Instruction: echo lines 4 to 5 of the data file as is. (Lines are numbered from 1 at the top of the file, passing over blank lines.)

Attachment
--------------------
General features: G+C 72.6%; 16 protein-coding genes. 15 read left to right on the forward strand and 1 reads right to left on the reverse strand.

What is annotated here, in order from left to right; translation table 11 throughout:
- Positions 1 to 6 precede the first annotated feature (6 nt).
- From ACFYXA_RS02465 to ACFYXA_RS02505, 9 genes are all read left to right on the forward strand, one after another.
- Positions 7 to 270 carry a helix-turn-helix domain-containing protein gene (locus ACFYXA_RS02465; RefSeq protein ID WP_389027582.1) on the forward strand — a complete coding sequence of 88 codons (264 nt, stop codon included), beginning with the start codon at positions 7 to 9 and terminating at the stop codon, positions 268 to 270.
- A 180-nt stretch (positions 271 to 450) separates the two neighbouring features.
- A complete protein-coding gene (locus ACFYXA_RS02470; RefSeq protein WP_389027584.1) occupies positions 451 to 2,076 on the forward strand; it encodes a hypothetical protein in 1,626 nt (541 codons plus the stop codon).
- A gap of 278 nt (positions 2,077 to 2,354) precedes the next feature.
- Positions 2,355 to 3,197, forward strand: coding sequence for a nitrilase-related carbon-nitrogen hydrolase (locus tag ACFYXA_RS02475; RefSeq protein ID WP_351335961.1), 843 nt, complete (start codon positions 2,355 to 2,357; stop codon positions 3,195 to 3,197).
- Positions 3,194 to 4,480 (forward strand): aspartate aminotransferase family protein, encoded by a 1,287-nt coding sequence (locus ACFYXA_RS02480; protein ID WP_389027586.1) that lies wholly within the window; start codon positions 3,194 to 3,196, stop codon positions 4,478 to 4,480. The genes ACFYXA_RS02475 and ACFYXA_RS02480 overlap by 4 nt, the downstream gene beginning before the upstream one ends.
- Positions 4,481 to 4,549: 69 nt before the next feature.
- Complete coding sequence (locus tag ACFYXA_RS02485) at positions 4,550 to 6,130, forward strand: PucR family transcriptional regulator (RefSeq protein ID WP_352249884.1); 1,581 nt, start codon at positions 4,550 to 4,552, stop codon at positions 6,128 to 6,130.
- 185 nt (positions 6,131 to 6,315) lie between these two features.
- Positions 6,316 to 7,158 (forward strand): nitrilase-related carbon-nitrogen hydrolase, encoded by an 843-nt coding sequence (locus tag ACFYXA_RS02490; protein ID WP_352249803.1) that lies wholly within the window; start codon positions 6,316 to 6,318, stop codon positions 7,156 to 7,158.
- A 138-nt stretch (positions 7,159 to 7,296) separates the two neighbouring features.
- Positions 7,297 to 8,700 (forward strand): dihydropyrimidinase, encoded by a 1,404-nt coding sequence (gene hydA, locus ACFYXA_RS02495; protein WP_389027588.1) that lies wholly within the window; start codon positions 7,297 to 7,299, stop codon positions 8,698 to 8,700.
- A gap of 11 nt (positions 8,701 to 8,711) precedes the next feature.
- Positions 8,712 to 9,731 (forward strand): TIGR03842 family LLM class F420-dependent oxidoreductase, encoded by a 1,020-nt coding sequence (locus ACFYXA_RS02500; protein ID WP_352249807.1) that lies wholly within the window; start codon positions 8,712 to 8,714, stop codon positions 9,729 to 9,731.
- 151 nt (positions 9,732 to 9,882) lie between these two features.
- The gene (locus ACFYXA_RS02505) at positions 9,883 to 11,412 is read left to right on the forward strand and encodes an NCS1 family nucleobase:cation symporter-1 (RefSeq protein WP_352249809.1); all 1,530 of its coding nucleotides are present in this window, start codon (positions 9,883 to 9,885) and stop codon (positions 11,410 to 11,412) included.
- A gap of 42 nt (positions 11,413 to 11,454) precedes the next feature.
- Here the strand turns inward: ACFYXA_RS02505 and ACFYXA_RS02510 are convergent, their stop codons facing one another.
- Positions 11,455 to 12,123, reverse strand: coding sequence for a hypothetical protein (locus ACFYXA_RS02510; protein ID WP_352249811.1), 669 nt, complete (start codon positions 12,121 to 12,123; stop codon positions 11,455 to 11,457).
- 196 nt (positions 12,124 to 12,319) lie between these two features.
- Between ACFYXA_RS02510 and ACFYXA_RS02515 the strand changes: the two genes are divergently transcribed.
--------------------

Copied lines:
- From ACFYXA_RS02465 to ACFYXA_RS02505, 9 genes are all read left to right on the forward strand, one after another.
- Positions 7 to 270 carry a helix-turn-helix domain-containing protein gene (locus ACFYXA_RS02465; RefSeq protein ID WP_389027582.1) on the forward strand — a complete coding sequence of 88 codons (264 nt, stop codon included), beginning with the start codon at positions 7 to 9 and terminating at the stop codon, positions 268 to 270.